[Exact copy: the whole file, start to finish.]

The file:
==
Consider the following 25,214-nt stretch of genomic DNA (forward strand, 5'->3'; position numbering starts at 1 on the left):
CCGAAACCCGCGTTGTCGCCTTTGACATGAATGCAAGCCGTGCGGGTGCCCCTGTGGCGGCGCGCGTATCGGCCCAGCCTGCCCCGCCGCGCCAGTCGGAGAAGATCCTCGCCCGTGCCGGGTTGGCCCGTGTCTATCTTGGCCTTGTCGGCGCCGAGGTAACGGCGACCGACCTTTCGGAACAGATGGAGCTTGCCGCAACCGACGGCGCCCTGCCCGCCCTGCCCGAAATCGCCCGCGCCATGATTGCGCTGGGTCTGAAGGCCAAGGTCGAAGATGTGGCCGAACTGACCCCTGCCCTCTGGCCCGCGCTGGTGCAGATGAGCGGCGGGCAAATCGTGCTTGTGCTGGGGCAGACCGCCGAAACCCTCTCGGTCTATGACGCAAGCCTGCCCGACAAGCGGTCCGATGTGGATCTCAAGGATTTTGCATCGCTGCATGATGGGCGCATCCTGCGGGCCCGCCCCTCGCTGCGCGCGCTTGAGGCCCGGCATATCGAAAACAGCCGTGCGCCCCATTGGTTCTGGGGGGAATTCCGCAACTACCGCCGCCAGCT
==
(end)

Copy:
Consider the following 25,214-nt stretch of genomic DNA (forward strand, 5'->3'; position numbering starts at 1 on the left):
CCGAAACCCGCGTTGTCGCCTTTGACATGAATGCAAGCCGTGCGGGTGCCCCTGTGGCGGCGCGCGTATCGGCCCAGCCTGCCCCGCCGCGCCAGTCGGAGAAGATCCTCGCCCGTGCCGGGTTGGCCCGTGTCTATCTTGGCCTTGTCGGCGCCGAGGTAACGGCGACCGACCTTTCGGAACAGATGGAGCTTGCCGCAACCGACGGCGCCCTGCCCGCCCTGCCCGAAATCGCCCGCGCCATGATTGCGCTGGGTCTGAAGGCCAAGGTCGAAGATGTGGCCGAACTGACCCCTGCCCTCTGGCCCGCGCTGGTGCAGATGAGCGGCGGGCAAATCGTGCTTGTGCTGGGGCAGACCGCCGAAACCCTCTCGGTCTATGACGCAAGCCTGCCCGACAAGCGGTCCGATGTGGATCTCAAGGATTTTGCATCGCTGCATGATGGGCGCATCCTGCGGGCCCGCCCCTCGCTGCGCGCGCTTGAGGCCCGGCATATCGAAAACAGCCGTGCGCCCCATTGGTTCTGGGGGGAATTCCGCAACTACCGCCGCCAGCT